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What Causes Positive or Negative Morale in the Workplace?

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When employee morale is low, it alienates the workforce, makes it difficult for supervisors to lead and costs the company money. When it's high, morale can improve productivity and sustain a fully engaged workforce. Employee morale often is difficult to measure, but it's easily recognized when it moves in either direction. The causes of high or low employee morale include turnover, employment practices, training, recognition and reward.

Cross-Functional Training

An employer's obligation is to provide the tools that employees need to be successful. That can range from ergonomically correct office seating to leadership training. But cross-functional training is particularly important concerning morale. Cross-functional training is an investment that enables employees to acquire skills that will render them valuable in more than area of the organization. In turn, this improves morale because employees appreciate the ability to transfer or be reassigned so that they survive possible cutbacks or layoffs or explore business areas that could prepare them for transitioning into a different job.

Turnover's Negative Effect

In many cases, turnover can have a negative impact on morale. When employees see their colleagues resigning or being terminated, they either wonder if they, too, should be looking for other jobs or if involuntary turnover is a sign that the organization is headed for trouble. On the other hand, turnover and the infusion of new talent can improve morale. Bringing in new employees with fresh ideas and perspectives might be just what it takes for employees to believe that the organization is interested in actually growing and not becoming stagnant or irrelevant in the marketplace.

Effective Leadership Makes a Difference

In his book titled, "The 7 Hidden Reasons Employees Leave -- How to Recognize the Subtle Signs and Act Before It's Too Late," management consultant and HR expert Leigh Branham says ineffective leadership is one of the reasons employees quit. But turnover isn't the only result of poor leadership. Employee morale can plummet when supervisors and managers don't devote enough time to addressing workforce issues, giving employees continuous feedback or resolving workplace concerns that affect job satisfaction. Effective leaders -- the kind who give proper guidance and feedback -- may see their employee morale levels rise because their staff believes that supervisors and managers are genuinely concerned about their development.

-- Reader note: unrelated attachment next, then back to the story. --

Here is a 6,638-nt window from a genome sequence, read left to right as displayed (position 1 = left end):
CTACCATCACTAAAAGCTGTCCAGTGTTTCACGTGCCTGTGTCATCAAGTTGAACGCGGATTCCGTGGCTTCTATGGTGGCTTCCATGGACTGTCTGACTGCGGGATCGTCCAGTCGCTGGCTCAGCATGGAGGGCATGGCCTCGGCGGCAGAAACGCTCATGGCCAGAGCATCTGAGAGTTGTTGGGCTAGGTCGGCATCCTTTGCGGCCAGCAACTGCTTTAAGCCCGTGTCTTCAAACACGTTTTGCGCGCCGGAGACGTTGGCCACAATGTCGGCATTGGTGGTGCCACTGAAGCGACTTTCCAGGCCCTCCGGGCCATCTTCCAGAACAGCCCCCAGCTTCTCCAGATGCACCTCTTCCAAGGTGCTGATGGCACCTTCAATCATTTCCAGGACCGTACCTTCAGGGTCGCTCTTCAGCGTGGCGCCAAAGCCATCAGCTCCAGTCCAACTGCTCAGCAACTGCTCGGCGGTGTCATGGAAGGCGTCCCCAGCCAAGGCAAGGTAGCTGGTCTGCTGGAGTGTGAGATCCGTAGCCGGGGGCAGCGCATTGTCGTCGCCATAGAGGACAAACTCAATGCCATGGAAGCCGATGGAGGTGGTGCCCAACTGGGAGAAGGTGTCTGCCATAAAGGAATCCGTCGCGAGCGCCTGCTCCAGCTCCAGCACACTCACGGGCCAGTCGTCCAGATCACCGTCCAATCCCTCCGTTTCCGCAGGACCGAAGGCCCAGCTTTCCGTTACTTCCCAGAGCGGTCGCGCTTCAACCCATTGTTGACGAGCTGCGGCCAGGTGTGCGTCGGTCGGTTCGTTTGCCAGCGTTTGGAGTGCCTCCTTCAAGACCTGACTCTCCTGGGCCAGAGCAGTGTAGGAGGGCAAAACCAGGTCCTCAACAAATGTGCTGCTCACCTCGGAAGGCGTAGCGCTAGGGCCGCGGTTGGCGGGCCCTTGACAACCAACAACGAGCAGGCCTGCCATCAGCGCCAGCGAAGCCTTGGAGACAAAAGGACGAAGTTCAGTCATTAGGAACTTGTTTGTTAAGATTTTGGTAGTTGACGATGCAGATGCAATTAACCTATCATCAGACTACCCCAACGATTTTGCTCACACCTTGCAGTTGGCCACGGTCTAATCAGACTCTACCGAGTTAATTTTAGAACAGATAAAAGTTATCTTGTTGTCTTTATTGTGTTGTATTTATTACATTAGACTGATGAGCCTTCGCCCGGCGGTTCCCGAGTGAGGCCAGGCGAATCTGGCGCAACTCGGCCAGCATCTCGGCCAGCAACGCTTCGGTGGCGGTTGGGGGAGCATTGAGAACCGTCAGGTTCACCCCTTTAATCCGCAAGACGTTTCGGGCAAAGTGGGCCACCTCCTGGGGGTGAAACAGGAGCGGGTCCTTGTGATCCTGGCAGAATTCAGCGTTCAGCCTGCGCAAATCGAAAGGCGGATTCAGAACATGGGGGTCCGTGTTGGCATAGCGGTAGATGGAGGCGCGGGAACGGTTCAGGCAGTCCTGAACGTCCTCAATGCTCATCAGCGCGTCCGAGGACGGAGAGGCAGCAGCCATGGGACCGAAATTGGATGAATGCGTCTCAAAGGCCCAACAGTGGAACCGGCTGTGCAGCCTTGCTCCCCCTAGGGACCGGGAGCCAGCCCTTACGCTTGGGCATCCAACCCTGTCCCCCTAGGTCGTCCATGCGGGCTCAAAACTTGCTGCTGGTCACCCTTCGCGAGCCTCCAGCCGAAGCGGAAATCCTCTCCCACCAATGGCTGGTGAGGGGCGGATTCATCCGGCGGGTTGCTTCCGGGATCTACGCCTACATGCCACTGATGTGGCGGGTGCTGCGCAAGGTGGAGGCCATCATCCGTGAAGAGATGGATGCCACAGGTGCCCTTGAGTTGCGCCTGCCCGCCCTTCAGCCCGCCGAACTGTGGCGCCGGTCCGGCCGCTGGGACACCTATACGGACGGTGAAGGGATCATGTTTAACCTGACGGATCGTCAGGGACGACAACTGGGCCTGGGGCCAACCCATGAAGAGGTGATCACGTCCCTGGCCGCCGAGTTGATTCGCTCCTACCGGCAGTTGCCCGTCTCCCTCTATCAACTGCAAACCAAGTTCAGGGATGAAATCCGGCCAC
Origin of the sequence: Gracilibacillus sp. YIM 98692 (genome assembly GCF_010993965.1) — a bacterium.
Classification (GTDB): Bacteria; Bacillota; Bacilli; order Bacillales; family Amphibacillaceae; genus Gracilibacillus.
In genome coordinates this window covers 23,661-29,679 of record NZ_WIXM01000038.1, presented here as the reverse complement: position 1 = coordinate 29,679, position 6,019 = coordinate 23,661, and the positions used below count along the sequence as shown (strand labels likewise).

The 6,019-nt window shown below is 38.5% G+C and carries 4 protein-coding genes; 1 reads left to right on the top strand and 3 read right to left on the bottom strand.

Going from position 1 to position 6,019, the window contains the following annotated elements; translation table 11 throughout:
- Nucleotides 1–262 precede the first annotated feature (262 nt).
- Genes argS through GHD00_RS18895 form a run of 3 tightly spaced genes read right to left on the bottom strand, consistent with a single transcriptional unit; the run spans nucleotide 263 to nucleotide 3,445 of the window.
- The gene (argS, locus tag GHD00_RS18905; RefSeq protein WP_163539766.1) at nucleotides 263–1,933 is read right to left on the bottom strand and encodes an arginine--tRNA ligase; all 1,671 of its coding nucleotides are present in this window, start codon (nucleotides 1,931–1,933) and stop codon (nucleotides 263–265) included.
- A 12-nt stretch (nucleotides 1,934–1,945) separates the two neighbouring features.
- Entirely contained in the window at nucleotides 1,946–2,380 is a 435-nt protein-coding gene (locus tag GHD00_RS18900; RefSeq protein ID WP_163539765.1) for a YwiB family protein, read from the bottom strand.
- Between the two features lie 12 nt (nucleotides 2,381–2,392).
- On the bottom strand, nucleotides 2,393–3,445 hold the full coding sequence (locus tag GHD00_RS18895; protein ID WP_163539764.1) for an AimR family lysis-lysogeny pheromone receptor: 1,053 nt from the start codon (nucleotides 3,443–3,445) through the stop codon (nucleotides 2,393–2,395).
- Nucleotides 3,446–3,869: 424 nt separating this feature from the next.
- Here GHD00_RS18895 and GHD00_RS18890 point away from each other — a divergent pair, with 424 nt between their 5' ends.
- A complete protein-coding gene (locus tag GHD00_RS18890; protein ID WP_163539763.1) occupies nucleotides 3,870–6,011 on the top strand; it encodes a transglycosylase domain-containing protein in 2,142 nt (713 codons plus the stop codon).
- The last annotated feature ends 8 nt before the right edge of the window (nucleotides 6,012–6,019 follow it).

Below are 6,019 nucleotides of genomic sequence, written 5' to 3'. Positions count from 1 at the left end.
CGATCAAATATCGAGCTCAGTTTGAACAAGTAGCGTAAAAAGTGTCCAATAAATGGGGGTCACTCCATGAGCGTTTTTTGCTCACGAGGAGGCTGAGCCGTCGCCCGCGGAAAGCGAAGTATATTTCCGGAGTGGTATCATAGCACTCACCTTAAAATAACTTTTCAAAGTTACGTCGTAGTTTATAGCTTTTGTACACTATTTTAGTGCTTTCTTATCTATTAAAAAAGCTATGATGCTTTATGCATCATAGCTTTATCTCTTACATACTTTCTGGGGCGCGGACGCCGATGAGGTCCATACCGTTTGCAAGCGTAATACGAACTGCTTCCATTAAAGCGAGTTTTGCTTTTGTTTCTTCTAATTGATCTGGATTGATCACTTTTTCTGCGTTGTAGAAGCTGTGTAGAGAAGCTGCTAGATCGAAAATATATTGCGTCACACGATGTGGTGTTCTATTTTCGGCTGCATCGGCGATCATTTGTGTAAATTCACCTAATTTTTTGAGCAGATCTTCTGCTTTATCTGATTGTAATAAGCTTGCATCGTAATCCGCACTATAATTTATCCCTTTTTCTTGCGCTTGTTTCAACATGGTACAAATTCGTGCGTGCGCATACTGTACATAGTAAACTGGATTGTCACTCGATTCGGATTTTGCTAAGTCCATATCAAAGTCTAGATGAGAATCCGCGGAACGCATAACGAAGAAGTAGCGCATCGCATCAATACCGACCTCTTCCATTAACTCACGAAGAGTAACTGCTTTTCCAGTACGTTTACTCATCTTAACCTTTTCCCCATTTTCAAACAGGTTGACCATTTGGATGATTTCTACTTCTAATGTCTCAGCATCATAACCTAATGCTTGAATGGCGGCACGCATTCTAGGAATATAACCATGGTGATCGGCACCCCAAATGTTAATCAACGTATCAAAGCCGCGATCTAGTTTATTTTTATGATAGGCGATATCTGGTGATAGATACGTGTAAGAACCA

Opportunities for Advancement

Like training, opportunities for advancement can raise employee morale. Employees who believe there's a future for them with the organization -- and want to build a career with the company -- are motivated to achieve high performance ratings. Even for employees in the early stages of their careers, knowing that upward mobility exists is enough reason to stay focused on their achievements and mindful of what lies ahead. On the other hand, if those opportunities for advancement aren't provided in a fair and equitable manner, then morale can dip because employees who are excluded from promotion tracks may sense that only certain workers are eligible for higher level positions.

Compensation and Rewards

Salary or wage levels don't necessarily impact employee morale, but compensation may affect how the organization perceives its most valuable commodity -- its human resources. Employees who believe they receive fair compensation, although it may be lower than what they might prefer, aren't likely to feel underestimated or unappreciated. On the other hand, even high wages can't guarantee high employee morale or repair low morale if the company's tactic involves using financial incentives, such as higher-than-average wages and bonuses, to stabilize its workforce.


Ruth Mayhew has been writing since the mid-1980s, and she has been an HR subject matter expert since 1995. Her work appears in "The Multi-Generational Workforce in the Health Care Industry," and she has been cited in numerous publications, including journals and textbooks that focus on human resources management practices. She holds a Master of Arts in sociology from the University of Missouri-Kansas City. Ruth resides in the nation's capital, Washington, D.C.

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